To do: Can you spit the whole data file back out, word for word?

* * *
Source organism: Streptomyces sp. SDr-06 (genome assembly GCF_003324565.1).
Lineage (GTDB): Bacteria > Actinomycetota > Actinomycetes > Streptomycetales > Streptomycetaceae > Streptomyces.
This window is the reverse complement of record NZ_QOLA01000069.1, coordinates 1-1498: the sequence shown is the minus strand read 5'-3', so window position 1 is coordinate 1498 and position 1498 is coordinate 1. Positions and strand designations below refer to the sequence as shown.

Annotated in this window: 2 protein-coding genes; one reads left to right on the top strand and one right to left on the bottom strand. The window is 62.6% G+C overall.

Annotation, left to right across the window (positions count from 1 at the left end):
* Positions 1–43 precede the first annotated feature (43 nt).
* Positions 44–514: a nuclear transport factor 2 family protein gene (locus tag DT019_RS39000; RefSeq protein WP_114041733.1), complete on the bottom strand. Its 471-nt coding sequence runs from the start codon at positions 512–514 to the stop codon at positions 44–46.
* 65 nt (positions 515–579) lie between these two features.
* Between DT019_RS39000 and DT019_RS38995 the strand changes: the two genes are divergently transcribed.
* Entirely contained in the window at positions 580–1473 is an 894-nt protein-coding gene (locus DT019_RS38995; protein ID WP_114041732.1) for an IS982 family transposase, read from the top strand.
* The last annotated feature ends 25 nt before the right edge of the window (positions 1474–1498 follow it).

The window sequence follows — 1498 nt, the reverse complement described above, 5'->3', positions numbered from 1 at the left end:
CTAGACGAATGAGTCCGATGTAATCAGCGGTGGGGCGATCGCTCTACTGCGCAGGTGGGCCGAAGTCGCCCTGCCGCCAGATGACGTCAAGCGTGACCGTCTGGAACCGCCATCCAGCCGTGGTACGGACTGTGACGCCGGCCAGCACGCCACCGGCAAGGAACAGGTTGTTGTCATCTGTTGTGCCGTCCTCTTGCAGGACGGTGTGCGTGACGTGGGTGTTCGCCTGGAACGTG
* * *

Source organism: Streptomyces sp. SDr-06 (genome assembly GCF_003324565.1).
Lineage (GTDB): Bacteria > Actinomycetota > Actinomycetes > Streptomycetales > Streptomycetaceae > Streptomyces.
This window is the reverse complement of record NZ_QOLA01000069.1, coordinates 1-1498: the sequence shown is the minus strand read 5'-3', so window position 1 is coordinate 1498 and position 1498 is coordinate 1. Positions and strand designations below refer to the sequence as shown.

Annotated in this window: 2 protein-coding genes; one reads left to right on the top strand and one right to left on the bottom strand. The window is 62.6% G+C overall.

Annotation, left to right across the window (positions count from 1 at the left end):
* Positions 1–43 precede the first annotated feature (43 nt).
* Positions 44–514: a nuclear transport factor 2 family protein gene (locus tag DT019_RS39000; RefSeq protein WP_114041733.1), complete on the bottom strand. Its 471-nt coding sequence runs from the start codon at positions 512–514 to the stop codon at positions 44–46.
* 65 nt (positions 515–579) lie between these two features.
* Between DT019_RS39000 and DT019_RS38995 the strand changes: the two genes are divergently transcribed.
* Entirely contained in the window at positions 580–1473 is an 894-nt protein-coding gene (locus DT019_RS38995; protein ID WP_114041732.1) for an IS982 family transposase, read from the top strand.
* The last annotated feature ends 25 nt before the right edge of the window (positions 1474–1498 follow it).

The window sequence follows — 1498 nt, the reverse complement described above, 5'->3', positions numbered from 1 at the left end:
CTAGACGAATGAGTCCGATGTAATCAGCGGTGGGGCGATCGCTCTACTGCGCAGGTGGGCCGAAGTCGCCCTGCCGCCAGATGACGTCAAGCGTGACCGTCTGGAACCGCCATCCAGCCGTGGTACGGACTGTGACGCCGGCCAGCACGCCACCGGCAAGGAACAGGTTGTTGTCATCTGTTGTGCCGTCCTCTTGCAGGACGGTGTGCGTGACGTGGGTGTTCGCCTGGAACGTG